Every industry has down cycles, but for several companies in the videogame space, 2012 can't end soon enough.
David Sowerby, Loomis Sayles & Co. portfolio manager and Russ Koesterich, BlackRock's iShares Group, weigh in on how to trade the markets ahead of Friday's jobs report and the best trades to make in June.
James Gorman, Morgan Stanley chief executive, has defended his bank’s performance as lead underwriter on Facebook’s public offering, despite waves of criticism from investors and a potential legal review of the deal’s marketing, the Financial Times reports.
Should investor put money in low yielding Treasury bonds or higher yielding dividend stocks? Tracking the markets ahead of the open, with Michael Gurka, Spectrum Asset Management.
CNBC's Kayla Tausche shares an update on the reported communication happening between the NYSE and Facebook.
CNBC's Scott Wapner reports the Nasdaq is making an aggressive push to try and stem the Facebook damage on its initial offering and discussing whether underwriter, Morgan Stanley or the Nasdaq is to blame for the trading blunder, with CNBC's Gary Kaminsky and Bob Pisani.
Was Mark Zuckerberg's decision to wear a "hoodie" to the Facebook roadshow disrespectful to investors? Michael Pachter, Wedbush Securities analyst explains why Facebook's shares were hurt by the CEO's fashion choice.
Is Facebook's revenue model destined to fail? Michael Wolff, Vanity Fair, says we are looking at an existential issue at the middle of [Facebook]. "It's a business founded on advertising but advertising doesn't work that well in this medium," he says. CNBC's John Carney, weighs in.
Did Facebook's CFO doom the stock of any chance to jump on its first day of trading by boosting the number of shares offered? Shayndi Raice, The Wall Street Journal, weighs in. Also, a look at the role underwriters played in the disappointing IPO, with Quinten Stevens, Stevens Asset Management, managing partner.
Retail investor Rakesh Chandra shares his experience trading Facebook and the problems he faced getting his trades verified.
Allowing high-frequency computer traders into the stock market is like letting “rats in the granary,” Warren Buffett’s right-hand man said in an exclusive CNBC interview.
Ed Ditmire, Macquarie Group analyst, discusses Facebook's 11% drop from its IPO price; the future of Nasdaq's CEO, Robert Greifeld; and the future of exchanges and IPOs.
Who is to blame for Facebook's IPO fumble? Bill Hambrecht, W.R. Hambrecht & Co. co-founder & CEO, discusses the role of the underwriters, the Nasdaq and the company itself, in Facebook's initial public offering and why a Dutch auction would have worked better.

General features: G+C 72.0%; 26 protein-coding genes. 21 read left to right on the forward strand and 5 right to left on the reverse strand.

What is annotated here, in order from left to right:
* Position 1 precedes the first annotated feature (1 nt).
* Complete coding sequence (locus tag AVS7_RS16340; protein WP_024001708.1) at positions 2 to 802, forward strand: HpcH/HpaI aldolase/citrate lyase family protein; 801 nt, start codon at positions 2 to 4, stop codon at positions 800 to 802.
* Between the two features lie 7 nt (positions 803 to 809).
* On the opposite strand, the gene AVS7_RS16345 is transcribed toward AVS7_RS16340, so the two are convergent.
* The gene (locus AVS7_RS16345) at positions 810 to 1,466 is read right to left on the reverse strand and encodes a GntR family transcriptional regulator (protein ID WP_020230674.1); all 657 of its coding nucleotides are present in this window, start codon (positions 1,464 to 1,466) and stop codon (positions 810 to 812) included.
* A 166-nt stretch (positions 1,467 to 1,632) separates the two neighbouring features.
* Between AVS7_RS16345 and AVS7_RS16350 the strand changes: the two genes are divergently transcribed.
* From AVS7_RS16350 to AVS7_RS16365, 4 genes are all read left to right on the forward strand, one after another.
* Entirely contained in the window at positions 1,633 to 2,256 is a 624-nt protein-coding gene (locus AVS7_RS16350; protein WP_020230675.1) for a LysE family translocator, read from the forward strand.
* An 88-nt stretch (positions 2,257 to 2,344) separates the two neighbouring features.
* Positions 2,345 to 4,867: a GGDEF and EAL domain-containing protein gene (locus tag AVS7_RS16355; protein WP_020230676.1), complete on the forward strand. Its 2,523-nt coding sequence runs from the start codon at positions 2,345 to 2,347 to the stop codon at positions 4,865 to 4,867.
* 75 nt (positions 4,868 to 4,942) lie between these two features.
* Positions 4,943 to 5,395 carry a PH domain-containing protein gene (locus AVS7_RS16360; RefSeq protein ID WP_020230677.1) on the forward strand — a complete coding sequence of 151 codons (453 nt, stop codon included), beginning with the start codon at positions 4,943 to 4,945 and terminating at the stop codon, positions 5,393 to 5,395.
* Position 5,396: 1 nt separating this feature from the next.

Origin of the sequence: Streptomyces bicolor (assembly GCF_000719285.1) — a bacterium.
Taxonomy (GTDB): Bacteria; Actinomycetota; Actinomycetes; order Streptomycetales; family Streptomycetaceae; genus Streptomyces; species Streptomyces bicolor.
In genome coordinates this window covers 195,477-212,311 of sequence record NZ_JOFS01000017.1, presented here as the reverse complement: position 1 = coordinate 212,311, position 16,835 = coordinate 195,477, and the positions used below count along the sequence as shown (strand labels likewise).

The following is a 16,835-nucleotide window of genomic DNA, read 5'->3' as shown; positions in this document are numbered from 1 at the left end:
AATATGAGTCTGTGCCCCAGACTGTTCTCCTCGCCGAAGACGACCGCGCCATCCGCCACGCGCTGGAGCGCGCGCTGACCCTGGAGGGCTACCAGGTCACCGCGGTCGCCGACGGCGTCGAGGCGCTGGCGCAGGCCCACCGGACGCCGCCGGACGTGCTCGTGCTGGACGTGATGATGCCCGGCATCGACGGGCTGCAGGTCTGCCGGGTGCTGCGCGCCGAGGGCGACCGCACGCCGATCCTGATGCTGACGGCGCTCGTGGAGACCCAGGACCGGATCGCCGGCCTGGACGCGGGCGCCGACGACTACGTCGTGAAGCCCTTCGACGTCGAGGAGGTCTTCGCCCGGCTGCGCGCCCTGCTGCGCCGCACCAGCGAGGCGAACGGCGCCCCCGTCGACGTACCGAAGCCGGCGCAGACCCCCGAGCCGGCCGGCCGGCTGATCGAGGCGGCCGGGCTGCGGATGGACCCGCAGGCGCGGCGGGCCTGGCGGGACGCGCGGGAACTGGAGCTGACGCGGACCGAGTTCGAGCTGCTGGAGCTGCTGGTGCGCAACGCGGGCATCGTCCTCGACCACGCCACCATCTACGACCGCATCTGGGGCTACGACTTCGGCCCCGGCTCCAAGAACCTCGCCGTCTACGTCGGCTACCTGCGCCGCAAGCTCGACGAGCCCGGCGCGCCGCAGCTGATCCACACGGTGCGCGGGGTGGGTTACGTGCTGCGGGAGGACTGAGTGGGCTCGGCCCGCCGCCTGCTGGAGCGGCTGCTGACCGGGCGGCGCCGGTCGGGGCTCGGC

CNBC's Kayla Tausche reports the Nasdaq holds its annual meeting today in New York City. The agenda is expected to include what caused Facebook's IPO trading glitch.
Mark Zuckerberg may have lost a couple of billion today with Facebook's decline, but he's got billions more. Discussing whether investors in the stock should expect a rough week ahead, with Nathan Bachrach, The Financial Network CEO; and CNBC's Bob Pisani and Kayla Tausche.
Shares of Facebook are falling roughly 12% today and Apple is rallying, spiking 3%. The FMHR traders discuss Facebook's performance as a stock and the Nasdaq's technological difficulties, with Rich Repetto, Sandler O'Neill principal.
Art Cashin, UBS head of floor trading, weighs in on the impact of Friday's trading problems on the Nasdaq with Facebook's IPO.
Barry Knapp, Barclays Capital, discusses the major indexes trading lower for the month and how to invigorate the bulls and get stocks moving again, with Dick Grasso, former NYSE chairman & CEO.
The technical issues that marred Facebook‘s first day as a public company on Friday were embarrassing, but were not responsible for the decline in the social network’s stock price that led to an almost flat close for the day, the chief executive of the Nasdaq OMX Group said on Sunday.
With Facebook shares trading close to their $38 offer price and revelations that retail investors got a larger-than-expected slice of the $18.4 billion IPO, market watchers are questioning whether the social network’s debut was overhyped — not just in the media, but in the investor community.